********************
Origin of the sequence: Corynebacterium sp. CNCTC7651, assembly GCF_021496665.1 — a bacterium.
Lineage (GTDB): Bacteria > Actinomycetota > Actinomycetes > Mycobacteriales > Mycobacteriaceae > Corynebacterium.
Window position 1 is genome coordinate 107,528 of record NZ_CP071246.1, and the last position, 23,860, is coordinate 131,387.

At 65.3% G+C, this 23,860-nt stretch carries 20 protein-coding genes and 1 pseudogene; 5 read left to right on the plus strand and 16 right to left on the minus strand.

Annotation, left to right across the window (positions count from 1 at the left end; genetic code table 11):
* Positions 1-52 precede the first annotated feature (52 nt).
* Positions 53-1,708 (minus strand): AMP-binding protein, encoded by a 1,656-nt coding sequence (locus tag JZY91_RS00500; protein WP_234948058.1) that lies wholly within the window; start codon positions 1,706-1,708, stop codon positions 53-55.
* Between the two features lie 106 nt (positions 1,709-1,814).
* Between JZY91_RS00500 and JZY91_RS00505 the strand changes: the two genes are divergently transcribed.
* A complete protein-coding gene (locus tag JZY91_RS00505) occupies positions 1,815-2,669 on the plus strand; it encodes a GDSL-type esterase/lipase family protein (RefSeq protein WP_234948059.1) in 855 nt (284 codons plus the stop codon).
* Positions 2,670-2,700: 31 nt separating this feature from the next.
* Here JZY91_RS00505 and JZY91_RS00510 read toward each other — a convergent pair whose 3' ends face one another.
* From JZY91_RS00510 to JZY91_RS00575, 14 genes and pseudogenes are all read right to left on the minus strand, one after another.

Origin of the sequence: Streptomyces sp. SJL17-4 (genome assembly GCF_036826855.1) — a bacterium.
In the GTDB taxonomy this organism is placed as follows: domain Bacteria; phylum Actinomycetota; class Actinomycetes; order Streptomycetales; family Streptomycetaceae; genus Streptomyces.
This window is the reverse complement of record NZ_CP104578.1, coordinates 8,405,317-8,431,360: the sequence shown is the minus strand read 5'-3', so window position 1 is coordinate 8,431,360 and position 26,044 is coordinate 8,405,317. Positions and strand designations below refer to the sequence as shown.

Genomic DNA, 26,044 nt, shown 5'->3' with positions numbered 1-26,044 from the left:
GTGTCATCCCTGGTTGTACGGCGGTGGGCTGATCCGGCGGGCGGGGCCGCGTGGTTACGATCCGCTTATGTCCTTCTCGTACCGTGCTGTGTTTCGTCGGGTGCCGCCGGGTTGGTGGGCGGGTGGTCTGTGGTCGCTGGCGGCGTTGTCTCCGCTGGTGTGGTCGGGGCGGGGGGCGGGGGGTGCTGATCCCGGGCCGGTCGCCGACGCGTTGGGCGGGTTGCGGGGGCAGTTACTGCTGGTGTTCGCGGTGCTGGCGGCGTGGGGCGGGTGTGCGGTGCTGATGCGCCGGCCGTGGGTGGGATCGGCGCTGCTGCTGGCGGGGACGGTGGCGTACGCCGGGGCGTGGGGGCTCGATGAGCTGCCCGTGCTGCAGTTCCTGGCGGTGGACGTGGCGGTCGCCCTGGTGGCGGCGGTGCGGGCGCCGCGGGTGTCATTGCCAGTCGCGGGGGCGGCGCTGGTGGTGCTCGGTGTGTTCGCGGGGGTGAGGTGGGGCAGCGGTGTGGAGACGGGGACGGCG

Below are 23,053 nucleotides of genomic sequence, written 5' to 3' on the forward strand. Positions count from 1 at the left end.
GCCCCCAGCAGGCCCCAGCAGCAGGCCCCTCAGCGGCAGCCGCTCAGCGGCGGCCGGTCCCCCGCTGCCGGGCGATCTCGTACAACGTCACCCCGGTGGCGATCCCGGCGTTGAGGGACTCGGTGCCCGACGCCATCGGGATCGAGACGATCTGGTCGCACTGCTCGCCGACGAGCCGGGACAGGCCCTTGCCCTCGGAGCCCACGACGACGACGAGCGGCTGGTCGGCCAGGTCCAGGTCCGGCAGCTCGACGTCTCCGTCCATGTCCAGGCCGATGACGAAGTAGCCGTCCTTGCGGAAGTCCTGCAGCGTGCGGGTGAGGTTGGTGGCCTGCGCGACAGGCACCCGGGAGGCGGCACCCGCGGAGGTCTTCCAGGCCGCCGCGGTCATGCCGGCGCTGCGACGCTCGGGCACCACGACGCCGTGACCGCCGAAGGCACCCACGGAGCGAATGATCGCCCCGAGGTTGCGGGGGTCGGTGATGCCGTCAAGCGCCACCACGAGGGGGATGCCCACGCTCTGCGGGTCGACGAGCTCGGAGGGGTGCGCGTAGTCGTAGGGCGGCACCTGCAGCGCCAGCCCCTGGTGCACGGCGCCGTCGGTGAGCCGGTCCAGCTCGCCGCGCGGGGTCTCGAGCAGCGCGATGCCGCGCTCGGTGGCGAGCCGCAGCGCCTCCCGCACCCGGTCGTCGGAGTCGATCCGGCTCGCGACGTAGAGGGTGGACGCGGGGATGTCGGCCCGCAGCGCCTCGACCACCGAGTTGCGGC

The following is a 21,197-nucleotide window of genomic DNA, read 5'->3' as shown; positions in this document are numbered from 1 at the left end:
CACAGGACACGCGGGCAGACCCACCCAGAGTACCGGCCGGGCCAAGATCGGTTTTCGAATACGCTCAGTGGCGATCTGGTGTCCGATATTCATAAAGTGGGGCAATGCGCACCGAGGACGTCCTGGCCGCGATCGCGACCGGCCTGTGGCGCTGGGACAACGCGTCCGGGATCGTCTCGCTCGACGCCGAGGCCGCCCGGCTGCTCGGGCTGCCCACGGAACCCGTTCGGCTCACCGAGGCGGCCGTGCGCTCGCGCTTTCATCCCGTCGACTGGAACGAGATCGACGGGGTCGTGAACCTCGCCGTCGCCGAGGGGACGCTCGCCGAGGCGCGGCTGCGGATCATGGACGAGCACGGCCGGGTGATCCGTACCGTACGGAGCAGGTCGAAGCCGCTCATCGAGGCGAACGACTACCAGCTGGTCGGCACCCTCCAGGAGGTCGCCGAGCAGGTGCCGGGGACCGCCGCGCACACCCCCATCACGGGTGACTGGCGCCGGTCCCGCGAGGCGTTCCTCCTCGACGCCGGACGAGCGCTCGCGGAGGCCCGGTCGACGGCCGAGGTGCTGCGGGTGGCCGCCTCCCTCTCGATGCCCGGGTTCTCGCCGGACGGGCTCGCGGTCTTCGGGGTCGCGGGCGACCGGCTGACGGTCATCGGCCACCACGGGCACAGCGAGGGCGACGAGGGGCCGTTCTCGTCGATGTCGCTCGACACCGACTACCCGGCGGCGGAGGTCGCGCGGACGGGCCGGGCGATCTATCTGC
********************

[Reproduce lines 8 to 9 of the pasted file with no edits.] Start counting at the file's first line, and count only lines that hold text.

* Between the two features lie 106 nt (positions 1,709-1,814).
* Between JZY91_RS00500 and JZY91_RS00505 the strand changes: the two genes are divergently transcribed.